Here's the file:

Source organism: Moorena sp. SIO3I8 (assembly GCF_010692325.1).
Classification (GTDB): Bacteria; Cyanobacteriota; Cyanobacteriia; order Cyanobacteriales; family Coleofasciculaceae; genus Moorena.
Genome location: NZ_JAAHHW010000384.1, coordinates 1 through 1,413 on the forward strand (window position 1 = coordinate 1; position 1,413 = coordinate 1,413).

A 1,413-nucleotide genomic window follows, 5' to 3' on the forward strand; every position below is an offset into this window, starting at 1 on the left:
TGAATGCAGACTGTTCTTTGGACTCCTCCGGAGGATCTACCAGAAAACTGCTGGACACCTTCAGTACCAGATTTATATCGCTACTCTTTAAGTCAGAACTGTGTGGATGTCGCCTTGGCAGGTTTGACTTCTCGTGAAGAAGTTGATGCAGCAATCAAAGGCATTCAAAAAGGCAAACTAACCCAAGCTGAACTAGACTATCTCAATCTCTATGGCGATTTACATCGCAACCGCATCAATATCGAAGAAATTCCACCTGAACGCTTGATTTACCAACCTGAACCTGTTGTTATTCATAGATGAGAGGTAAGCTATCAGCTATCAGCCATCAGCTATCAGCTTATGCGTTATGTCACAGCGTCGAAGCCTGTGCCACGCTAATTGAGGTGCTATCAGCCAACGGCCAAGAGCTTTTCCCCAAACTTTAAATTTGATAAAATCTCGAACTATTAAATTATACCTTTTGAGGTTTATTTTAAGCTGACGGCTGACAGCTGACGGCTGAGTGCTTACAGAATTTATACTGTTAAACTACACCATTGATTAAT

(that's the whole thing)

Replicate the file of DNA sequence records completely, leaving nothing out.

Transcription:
Source organism: Moorena sp. SIO3I8 (assembly GCF_010692325.1).
Classification (GTDB): Bacteria; Cyanobacteriota; Cyanobacteriia; order Cyanobacteriales; family Coleofasciculaceae; genus Moorena.
Genome location: NZ_JAAHHW010000384.1, coordinates 1 through 1,413 on the forward strand (window position 1 = coordinate 1; position 1,413 = coordinate 1,413).

A 1,413-nucleotide genomic window follows, 5' to 3' on the forward strand; every position below is an offset into this window, starting at 1 on the left:
TGAATGCAGACTGTTCTTTGGACTCCTCCGGAGGATCTACCAGAAAACTGCTGGACACCTTCAGTACCAGATTTATATCGCTACTCTTTAAGTCAGAACTGTGTGGATGTCGCCTTGGCAGGTTTGACTTCTCGTGAAGAAGTTGATGCAGCAATCAAAGGCATTCAAAAAGGCAAACTAACCCAAGCTGAACTAGACTATCTCAATCTCTATGGCGATTTACATCGCAACCGCATCAATATCGAAGAAATTCCACCTGAACGCTTGATTTACCAACCTGAACCTGTTGTTATTCATAGATGAGAGGTAAGCTATCAGCTATCAGCCATCAGCTATCAGCTTATGCGTTATGTCACAGCGTCGAAGCCTGTGCCACGCTAATTGAGGTGCTATCAGCCAACGGCCAAGAGCTTTTCCCCAAACTTTAAATTTGATAAAATCTCGAACTATTAAATTATACCTTTTGAGGTTTATTTTAAGCTGACGGCTGACAGCTGACGGCTGAGTGCTTACAGAATTTATACTGTTAAACTACACCATTGATTAAT